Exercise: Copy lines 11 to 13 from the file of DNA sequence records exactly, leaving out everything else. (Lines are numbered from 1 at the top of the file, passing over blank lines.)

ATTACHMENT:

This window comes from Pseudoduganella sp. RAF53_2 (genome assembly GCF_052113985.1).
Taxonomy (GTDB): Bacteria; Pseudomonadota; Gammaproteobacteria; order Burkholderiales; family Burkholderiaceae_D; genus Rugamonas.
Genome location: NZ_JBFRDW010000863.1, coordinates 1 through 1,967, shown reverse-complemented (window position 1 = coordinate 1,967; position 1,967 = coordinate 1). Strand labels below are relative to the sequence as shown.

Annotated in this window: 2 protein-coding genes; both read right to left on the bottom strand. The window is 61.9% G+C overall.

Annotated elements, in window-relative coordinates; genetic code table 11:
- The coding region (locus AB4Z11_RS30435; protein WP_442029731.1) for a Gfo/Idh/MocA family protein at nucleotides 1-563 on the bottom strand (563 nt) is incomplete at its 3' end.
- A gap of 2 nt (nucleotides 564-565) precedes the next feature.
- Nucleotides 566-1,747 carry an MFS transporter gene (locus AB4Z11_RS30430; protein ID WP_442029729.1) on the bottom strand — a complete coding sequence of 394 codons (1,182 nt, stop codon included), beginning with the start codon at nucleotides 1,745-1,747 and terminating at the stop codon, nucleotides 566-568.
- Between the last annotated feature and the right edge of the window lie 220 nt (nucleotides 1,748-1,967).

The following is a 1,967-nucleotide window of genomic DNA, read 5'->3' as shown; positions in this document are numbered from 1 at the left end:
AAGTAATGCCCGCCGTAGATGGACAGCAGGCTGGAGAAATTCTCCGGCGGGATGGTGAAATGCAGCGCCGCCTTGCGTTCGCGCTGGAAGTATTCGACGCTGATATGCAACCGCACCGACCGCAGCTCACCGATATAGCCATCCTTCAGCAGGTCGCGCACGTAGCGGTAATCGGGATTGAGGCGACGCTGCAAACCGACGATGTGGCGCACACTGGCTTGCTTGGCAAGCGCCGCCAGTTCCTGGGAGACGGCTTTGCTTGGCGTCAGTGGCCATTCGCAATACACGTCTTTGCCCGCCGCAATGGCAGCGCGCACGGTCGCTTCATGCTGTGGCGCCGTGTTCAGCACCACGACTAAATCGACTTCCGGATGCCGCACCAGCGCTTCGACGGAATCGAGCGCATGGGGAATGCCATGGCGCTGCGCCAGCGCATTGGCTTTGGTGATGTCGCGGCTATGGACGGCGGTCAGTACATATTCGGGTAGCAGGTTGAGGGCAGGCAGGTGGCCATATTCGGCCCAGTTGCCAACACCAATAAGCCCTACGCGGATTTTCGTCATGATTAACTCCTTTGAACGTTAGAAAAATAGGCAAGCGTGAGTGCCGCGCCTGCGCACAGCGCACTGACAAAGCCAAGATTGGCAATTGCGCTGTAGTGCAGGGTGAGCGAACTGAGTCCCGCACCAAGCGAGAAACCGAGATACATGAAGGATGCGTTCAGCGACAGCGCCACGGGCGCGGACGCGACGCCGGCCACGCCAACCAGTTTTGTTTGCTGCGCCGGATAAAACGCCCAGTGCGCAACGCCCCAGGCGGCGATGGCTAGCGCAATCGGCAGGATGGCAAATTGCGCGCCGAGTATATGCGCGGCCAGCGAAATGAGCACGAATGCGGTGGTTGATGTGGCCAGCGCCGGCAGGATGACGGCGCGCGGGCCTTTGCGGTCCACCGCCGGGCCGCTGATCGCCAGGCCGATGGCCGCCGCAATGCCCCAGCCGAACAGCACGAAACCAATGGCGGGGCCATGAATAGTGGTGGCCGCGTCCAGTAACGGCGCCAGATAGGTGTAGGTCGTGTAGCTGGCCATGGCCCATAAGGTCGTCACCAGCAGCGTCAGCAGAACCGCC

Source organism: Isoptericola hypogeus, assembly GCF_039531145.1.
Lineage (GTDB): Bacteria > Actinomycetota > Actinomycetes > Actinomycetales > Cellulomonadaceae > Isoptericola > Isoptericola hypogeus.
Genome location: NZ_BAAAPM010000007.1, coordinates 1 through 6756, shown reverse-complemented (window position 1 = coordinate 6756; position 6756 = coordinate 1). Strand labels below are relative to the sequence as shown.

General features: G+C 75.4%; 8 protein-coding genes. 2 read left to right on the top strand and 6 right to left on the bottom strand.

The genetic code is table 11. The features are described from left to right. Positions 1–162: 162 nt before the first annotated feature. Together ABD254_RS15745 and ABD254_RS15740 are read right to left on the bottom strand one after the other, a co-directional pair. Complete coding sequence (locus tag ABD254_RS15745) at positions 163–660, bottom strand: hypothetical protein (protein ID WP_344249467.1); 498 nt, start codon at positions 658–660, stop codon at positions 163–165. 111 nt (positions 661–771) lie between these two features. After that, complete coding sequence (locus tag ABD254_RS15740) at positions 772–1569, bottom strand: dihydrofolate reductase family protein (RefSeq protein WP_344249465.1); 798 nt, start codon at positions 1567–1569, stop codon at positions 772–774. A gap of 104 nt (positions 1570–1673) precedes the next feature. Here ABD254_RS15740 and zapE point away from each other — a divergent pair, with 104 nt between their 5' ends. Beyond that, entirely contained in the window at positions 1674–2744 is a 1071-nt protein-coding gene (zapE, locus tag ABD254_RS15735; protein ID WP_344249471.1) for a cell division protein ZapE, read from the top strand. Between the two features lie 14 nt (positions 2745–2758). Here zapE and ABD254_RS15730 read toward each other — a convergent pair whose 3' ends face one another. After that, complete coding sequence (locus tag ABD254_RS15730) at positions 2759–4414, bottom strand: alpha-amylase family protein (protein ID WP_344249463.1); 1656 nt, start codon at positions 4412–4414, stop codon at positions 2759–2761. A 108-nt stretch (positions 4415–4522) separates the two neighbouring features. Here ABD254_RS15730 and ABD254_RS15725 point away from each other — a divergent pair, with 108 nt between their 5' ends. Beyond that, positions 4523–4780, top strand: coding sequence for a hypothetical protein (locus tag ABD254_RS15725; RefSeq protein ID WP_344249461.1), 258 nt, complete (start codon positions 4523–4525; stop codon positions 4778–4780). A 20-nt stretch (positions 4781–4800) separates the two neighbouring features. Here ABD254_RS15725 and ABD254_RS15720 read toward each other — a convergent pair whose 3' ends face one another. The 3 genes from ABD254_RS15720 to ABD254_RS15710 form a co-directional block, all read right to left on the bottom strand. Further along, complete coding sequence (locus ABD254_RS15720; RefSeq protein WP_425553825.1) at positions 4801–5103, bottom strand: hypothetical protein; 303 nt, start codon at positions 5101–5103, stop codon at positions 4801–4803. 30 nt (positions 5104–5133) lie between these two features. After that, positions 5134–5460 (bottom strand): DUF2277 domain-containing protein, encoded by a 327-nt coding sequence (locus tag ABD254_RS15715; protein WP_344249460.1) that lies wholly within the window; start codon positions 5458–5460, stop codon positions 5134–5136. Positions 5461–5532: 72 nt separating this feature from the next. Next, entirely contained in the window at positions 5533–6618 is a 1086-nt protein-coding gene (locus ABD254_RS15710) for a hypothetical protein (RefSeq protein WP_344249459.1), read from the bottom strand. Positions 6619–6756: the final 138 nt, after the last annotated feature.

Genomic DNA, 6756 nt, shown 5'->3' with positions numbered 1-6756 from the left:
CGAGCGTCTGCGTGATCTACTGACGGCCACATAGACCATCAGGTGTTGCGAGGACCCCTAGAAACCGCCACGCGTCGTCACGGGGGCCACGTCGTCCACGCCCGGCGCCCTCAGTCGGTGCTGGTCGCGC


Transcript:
AAGTAATGCCCGCCGTAGATGGACAGCAGGCTGGAGAAATTCTCCGGCGGGATGGTGAAATGCAGCGCCGCCTTGCGTTCGCGCTGGAAGTATTCGACGCTGATATGCAACCGCACCGACCGCAGCTCACCGATATAGCCATCCTTCAGCAGGTCGCGCACGTAGCGGTAATCGGGATTGAGGCGACGCTGCAAACCGACGATGTGGCGCACACTGGCTTGCTTGGCAAGCGCCGCCAGTTCCTGGGAGACGGCTTTGCTTGGCGTCAGTGGCCATTCGCAATACACGTCTTTGCCCGCCGCAATGGCAGCGCGCACGGTCGCTTCATGCTGTGGCGCCGTGTTCAGCACCACGACTAAATCGACTTCCGGATGCCGCACCAGCGCTTCGACGGAATCGAGCGCATGGGGAATGCCATGGCGCTGCGCCAGCGCATTGGCTTTGGTGATGTCGCGGCTATGGACGGCGGTCAGTACATATTCGGGTAGCAGGTTGAGGGCAGGCAGGTGGCCATATTCGGCCCAGTTGCCAACACCAATAAGCCCTACGCGGATTTTCGTCATGATTAACTCCTTTGAACGTTAGAAAAATAGGCAAGCGTGAGTGCCGCGCCTGCGCACAGCGCACTGACAAAGCCAAGATTGGCAATTGCGCTGTAGTGCAGGGTGAGCGAACTGAGTCCCGCACCAAGCGAGAAACCGAGATACATGAAGGATGCGTTCAGCGACAGCGCCACGGGCGCGGACGCGACGCCGGCCACGCCAACCAGTTTTGTTTGCTGCGCCGGATAAAACGCCCAGTGCGCAACGCCCCAGGCGGCGATGGCTAGCGCAATCGGCAGGATGGCAAATTGCGCGCCGAGTATATGCGCGGCCAGCGAAATGAGCACGAATGCGGTGGTTGATGTGGCCAGCGCCGGCAGGATGACGGCGCGCGGGCCTTTGCGGTCCACCGCCGGGCCGCTGATCGCCAGGCCGATGGCCGCCGCAATGCCCCAGCCGAACAGCACGAAACCAATGGCGGGGCCATGAATAGTGGTGGCCGCGTCCAGTAACGGCGCCAGATAGGTGTAGGTCGTGTAGCTGGCCATGGCCCATAAGGTCGTCACCAGCAGCGTCAGCAGAACCGCC

Source organism: Isoptericola hypogeus, assembly GCF_039531145.1.
Lineage (GTDB): Bacteria > Actinomycetota > Actinomycetes > Actinomycetales > Cellulomonadaceae > Isoptericola > Isoptericola hypogeus.